Again, the devil took him to a very high mountain and showed him all the kingdoms of the world and their splendor. “All this I will give you,” he said, “if you will bow down and worship me.” Jesus said to him, “Away from me, Satan! For it is written: ‘Worship the Lord your God, and serve him only.’ ” Then the devil left him, and angels came and attended him. (Matthew 4:8-11)
This same battle is relevant to us:
Be alert and of sober mind. Your enemy the devil prowls around like a roaring lion looking for someone to devour. Resist him, standing firm in the faith, because you know that the family of believers throughout the world is undergoing the same kind of sufferings. (1 Peter 5:8)
We must acknowledge that we have an enemy, and he’s looking for a way to get to us. He does not have the power to destroy us though, however much he’d like to have us believe that he does. Be encouraged, Jesus has promised to be with us always (Matthew 28:20), and just as the angels came and attended Jesus, “Are not all angels ministering spirits sent to serve those who will inherit salvation?” (Hebrews 1:14)
Secondly, God wants to prepare us to be His holy people, and His holiness is wrapped up in sacrificial love that takes us some time to learn.
For this reason, since the day we heard about you, we have not stopped praying for you. We continually ask God to fill you with the knowledge of his will through all the wisdom and understanding that the Spirit gives, so that you may live a life worthy of the Lord and please him in every way: bearing fruit in every good work, growing in the knowledge of God, being strengthened with all power according to his glorious might so that you may have great endurance and patience, and giving joyful thanks to the Father, who has qualified you to share in the inheritance of his holy people in the kingdom of light. (Colossians 1:9-12)
Therefore, as God’s chosen people, holy and dearly loved, clothe yourselves with compassion, kindness, humility, gentleness and patience. Bear with each other and forgive one another if any of you has a grievance against someone. Forgive as the Lord forgave you. And over all these virtues put on love, which binds them all together in perfect unity. (Colossians 3:12-14)
God wants us to be prepared, strengthened in the power of His might, perfected in His love, because He has something special planned for us. The third word is:
Then the eleven disciples went to Galilee, to the mountain where Jesus had told them to go. When they saw him, they worshiped him; but some doubted. Then Jesus came to them and said, “All authority in heaven and on earth has been given to me. Therefore go and make disciples of all nations, baptizing them in the name of the Father and of the Son and of the Holy Spirit, and teaching them to obey everything I have commanded you. And surely I am with you always, to the very end of the age.” (Matthew 28:16-20)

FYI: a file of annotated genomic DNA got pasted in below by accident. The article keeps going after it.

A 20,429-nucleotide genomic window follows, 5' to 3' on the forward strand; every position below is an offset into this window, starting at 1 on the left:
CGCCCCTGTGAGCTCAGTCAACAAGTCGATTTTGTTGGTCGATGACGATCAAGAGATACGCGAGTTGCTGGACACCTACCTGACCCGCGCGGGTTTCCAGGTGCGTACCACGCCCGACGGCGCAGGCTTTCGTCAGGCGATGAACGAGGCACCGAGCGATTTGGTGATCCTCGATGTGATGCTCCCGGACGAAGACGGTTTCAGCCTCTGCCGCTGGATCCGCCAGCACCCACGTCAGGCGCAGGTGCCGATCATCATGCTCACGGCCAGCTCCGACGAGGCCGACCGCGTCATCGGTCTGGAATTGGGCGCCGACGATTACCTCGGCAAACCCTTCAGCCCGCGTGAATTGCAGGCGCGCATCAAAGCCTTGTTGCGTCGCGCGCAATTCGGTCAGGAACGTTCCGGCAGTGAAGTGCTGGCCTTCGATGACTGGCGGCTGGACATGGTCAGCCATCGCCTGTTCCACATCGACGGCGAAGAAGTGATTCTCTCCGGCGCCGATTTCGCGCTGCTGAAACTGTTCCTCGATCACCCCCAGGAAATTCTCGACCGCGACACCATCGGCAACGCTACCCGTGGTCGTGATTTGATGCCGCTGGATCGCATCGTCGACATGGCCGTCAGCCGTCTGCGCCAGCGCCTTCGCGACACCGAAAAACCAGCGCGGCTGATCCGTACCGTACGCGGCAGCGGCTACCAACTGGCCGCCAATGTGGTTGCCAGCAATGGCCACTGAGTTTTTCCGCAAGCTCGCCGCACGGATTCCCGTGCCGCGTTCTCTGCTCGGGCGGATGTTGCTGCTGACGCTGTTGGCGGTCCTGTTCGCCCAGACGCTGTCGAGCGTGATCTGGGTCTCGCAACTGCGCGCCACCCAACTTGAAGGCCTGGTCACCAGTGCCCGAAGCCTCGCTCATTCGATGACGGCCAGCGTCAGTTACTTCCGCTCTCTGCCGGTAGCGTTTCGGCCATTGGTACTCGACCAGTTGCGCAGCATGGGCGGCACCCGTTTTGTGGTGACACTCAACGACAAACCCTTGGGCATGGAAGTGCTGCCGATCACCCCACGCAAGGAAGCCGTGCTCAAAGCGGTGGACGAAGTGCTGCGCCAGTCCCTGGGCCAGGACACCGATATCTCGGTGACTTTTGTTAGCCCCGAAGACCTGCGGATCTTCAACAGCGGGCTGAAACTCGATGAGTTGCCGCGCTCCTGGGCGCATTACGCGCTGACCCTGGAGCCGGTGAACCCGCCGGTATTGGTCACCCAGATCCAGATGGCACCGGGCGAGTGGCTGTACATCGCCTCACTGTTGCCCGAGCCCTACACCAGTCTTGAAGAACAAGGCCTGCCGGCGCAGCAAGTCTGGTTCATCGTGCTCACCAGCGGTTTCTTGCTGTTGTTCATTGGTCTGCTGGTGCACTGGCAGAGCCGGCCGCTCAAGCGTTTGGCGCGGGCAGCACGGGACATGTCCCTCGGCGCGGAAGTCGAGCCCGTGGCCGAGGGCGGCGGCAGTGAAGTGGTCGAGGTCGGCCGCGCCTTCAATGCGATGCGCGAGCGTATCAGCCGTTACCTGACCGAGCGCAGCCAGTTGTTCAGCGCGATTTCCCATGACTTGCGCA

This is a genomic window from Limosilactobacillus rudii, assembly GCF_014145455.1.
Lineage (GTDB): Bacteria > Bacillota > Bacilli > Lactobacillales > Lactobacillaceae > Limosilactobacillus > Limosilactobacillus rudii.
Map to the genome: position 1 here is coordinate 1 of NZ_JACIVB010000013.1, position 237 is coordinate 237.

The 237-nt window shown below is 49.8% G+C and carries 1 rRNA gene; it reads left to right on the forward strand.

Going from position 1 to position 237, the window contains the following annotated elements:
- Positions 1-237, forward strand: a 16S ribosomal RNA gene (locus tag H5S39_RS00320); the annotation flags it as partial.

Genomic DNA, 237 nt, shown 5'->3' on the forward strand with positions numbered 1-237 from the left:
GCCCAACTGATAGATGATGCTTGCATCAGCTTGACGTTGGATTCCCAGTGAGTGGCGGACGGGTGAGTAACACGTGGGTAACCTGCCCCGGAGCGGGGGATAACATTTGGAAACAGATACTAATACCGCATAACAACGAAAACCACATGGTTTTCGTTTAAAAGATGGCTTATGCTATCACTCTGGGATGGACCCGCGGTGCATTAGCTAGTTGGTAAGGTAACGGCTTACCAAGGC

This is our calling. And what a calling! As partners with God, we are in His loving hands, being shaped by Him to become all that He created us to be, when He “saw our substance, being yet unformed, and in Your book they all were written, the days fashioned for me, when as yet there were none of them (Psalm 139:16).”
As the Potter works to form us, His clay, the body of Christ, as He has foreordained, He uses each and every wilderness moment to prepare us for the glory of being one with Him in that work. And beyond this physical, human existence, He has even more for us. Our Lord is preparing us for eternity.
Then a voice came from the throne, saying: “Praise our God, all you his servants, you who fear him, both great and small!” Then I heard what sounded like a great multitude, like the roar of rushing waters and like loud peals of thunder, shouting: “Hallelujah! For our Lord God Almighty reigns. Let us rejoice and be glad and give him glory! For the wedding of the Lamb has come, and his bride has made herself ready. Fine linen, bright and clean, was given her to wear.” (Fine linen stands for the righteous acts of God’s holy people.) Then the angel said to me, “Write this: Blessed are those who are invited to the wedding supper of the Lamb!” And he added, “These are the true words of God.” (Revelation 19:5-9)
So, we are all coming to Christmas, the best one ever, the one where all is made right. Press on, good and faithful servants, and run your race with confidence, for the eyes of the LORD run to and fro throughout the whole earth to show Himself strong on behalf of those whose heart is loyal to Him (2 Chr. 16:9).
The grace of the Lord Jesus Christ, and the love of God, and the communion of the Holy Spirit be with you all. Amen. (2 Corinthians 13:14)